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Author Topic: Crocus November 2009  (Read 27049 times)

Hans A.

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Re: Crocus November 2009
« Reply #135 on: November 15, 2009, 10:52:29 AM »
Janis, Mark and Hendrik many thanks for your comments.

Hendrik, here are posted more pictures posted of C.cambessedesii in nature:
http://www.srgc.org.uk/smf/index.php?topic=2503.msg58525;topicseen#msg58525 and http://www.srgc.org.uk/smf/index.php?topic=2610.0
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Janis Ruksans

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Re: Crocus November 2009
« Reply #136 on: November 15, 2009, 11:57:15 AM »
Today again at first half of day was sun and something warmer weather and I hurried to greenhouse to check my Crocus pots.
Still marvellously blooms some newcomers of this autumn. I bought several crocuses from Antoine Hoog (France). I was very satisfied with corms supplied by him - size was incredible, I never before had so large crocus corms of those species. It was not easy to place 5 corms in pot of size 12x12 cm and 10 corms looked as fish in cans  even placed in 15x15 pot. In Turkey I talked about size of Antoine's corms with my Czech friend Vaclav who works with Dutch companies. His comments sounded incredible - many Dutch companies are throwing away top size corms and for selling left only quite small sized corms. The reason is very simple - in transport box you can place much more small size corms than large sized. By my friend's comments this season incredibly great percentage of corms (he is reseller) came with various fungal infection, in some varieties more than 30% were thrown away. Many came misnamed - as C. chrysanthus varieties he got C. angustifolius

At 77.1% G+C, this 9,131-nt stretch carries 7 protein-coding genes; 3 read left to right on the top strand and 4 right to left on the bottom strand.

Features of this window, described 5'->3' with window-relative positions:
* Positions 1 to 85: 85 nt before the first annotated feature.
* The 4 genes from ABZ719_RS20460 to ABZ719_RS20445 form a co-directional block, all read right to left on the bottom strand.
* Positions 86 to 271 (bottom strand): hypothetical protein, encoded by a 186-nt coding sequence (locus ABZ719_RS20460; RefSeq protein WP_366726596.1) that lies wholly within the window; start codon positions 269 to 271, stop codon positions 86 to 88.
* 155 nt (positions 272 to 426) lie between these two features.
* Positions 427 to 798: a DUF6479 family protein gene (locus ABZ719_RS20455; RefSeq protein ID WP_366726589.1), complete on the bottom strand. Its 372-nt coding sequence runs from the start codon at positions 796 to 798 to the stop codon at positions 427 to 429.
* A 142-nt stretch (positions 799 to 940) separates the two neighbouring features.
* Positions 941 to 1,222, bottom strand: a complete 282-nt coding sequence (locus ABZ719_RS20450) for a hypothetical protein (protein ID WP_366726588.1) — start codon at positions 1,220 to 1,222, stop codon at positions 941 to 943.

Unfortunately most of varieties received from Antoine Hoog bloomed when weather was not favourable for picturing or I was away, so I can you show only very few with some comments.
The best bloomer now is C. hadriaticus 'Jumbo'. Real jumbo with gigantic flowers and blooming incredibly abundantly. In the pot shown here two thirds of flowers are plucked off due age.
One of crocuses (I bought only two corms) I got without species name as Crocus cultivar 'Purple Heart'. It is very nice, unfortunately I forgot to note how looks its tunics. It something resembles C.mathewii with light lilac tepals, but stigma divides very deep in throat. I still didn't identified species name of this beauty.
The third is the best white form of Crocus pulchellus - cultivar 'Michael Hoog' - it has largest flowers between white pulchellus and is most floriferous. It is quite late for pulchellus, I suppose that reason is that it was not grown previous season here. Newly introduced plants can bloom in different time that same cultivar grown in your collection for years
Janis

« Last Edit: November 15, 2009, 12:01:10 PM by Janis Ruksans »
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Gerry Webster

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Re: Crocus November 2009
« Reply #137 on: November 15, 2009, 12:19:00 PM »

One of crocuses (I bought only two corms) I got without species name as Crocus cultivar 'Purple Heart'. It is very nice, unfortunately I forgot to note how looks its tunics. It something resembles C.mathewii with light lilac tepals, but stigma divides very deep in throat. I still didn't identified species name of this beauty.
Janis
Janis - could this be a form of C. cartwrightianus?
Gerry passed away  at home  on 25th February 2021 - his posts are  left  in the  forum in memory of him.
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Janis Ruksans

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Re: Crocus November 2009